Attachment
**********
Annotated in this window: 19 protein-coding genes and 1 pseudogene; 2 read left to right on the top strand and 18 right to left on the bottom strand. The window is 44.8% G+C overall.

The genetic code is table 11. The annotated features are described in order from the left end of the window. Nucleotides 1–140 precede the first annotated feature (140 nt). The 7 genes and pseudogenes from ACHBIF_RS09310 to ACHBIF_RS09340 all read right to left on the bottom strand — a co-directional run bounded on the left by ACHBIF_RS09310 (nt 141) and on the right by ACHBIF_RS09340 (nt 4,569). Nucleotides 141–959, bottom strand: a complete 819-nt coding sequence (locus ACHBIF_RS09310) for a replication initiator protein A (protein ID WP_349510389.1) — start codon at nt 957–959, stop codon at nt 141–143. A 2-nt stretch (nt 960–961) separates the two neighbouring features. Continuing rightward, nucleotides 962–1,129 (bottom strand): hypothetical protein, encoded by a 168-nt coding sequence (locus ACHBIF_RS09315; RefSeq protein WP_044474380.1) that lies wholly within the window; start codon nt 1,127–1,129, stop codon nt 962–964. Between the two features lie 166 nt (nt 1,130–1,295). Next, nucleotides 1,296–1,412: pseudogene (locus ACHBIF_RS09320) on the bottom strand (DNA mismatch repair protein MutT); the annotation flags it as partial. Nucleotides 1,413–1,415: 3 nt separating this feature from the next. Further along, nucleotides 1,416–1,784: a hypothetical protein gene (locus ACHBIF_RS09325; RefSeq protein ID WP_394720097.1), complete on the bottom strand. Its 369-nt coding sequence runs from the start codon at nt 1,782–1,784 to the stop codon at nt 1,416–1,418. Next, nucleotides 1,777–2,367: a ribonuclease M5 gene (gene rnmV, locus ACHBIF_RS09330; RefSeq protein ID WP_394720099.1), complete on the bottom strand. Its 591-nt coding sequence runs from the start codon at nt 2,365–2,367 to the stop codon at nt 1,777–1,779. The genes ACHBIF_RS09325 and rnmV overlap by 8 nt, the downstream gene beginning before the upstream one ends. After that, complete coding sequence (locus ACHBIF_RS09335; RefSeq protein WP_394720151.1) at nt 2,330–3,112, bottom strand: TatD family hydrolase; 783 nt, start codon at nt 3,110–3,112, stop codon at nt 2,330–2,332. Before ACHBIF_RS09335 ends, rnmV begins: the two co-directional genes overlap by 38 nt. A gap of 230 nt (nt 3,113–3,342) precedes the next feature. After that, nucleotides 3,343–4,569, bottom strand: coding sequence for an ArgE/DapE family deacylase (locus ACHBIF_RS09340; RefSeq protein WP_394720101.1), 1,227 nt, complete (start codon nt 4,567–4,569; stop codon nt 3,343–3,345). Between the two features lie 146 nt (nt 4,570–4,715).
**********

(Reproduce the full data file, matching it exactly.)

Annotated in this window: 19 protein-coding genes and 1 pseudogene; 2 read left to right on the top strand and 18 right to left on the bottom strand. The window is 44.8% G+C overall.

The genetic code is table 11. The annotated features are described in order from the left end of the window. Nucleotides 1–140 precede the first annotated feature (140 nt). The 7 genes and pseudogenes from ACHBIF_RS09310 to ACHBIF_RS09340 all read right to left on the bottom strand — a co-directional run bounded on the left by ACHBIF_RS09310 (nt 141) and on the right by ACHBIF_RS09340 (nt 4,569). Nucleotides 141–959, bottom strand: a complete 819-nt coding sequence (locus ACHBIF_RS09310) for a replication initiator protein A (protein ID WP_349510389.1) — start codon at nt 957–959, stop codon at nt 141–143. A 2-nt stretch (nt 960–961) separates the two neighbouring features. Continuing rightward, nucleotides 962–1,129 (bottom strand): hypothetical protein, encoded by a 168-nt coding sequence (locus ACHBIF_RS09315; RefSeq protein WP_044474380.1) that lies wholly within the window; start codon nt 1,127–1,129, stop codon nt 962–964. Between the two features lie 166 nt (nt 1,130–1,295). Next, nucleotides 1,296–1,412: pseudogene (locus ACHBIF_RS09320) on the bottom strand (DNA mismatch repair protein MutT); the annotation flags it as partial. Nucleotides 1,413–1,415: 3 nt separating this feature from the next. Further along, nucleotides 1,416–1,784: a hypothetical protein gene (locus ACHBIF_RS09325; RefSeq protein ID WP_394720097.1), complete on the bottom strand. Its 369-nt coding sequence runs from the start codon at nt 1,782–1,784 to the stop codon at nt 1,416–1,418. Next, nucleotides 1,777–2,367: a ribonuclease M5 gene (gene rnmV, locus ACHBIF_RS09330; RefSeq protein ID WP_394720099.1), complete on the bottom strand. Its 591-nt coding sequence runs from the start codon at nt 2,365–2,367 to the stop codon at nt 1,777–1,779. The genes ACHBIF_RS09325 and rnmV overlap by 8 nt, the downstream gene beginning before the upstream one ends. After that, complete coding sequence (locus ACHBIF_RS09335; RefSeq protein WP_394720151.1) at nt 2,330–3,112, bottom strand: TatD family hydrolase; 783 nt, start codon at nt 3,110–3,112, stop codon at nt 2,330–2,332. Before ACHBIF_RS09335 ends, rnmV begins: the two co-directional genes overlap by 38 nt. A gap of 230 nt (nt 3,113–3,342) precedes the next feature. After that, nucleotides 3,343–4,569, bottom strand: coding sequence for an ArgE/DapE family deacylase (locus ACHBIF_RS09340; RefSeq protein WP_394720101.1), 1,227 nt, complete (start codon nt 4,567–4,569; stop codon nt 3,343–3,345). Between the two features lie 146 nt (nt 4,570–4,715).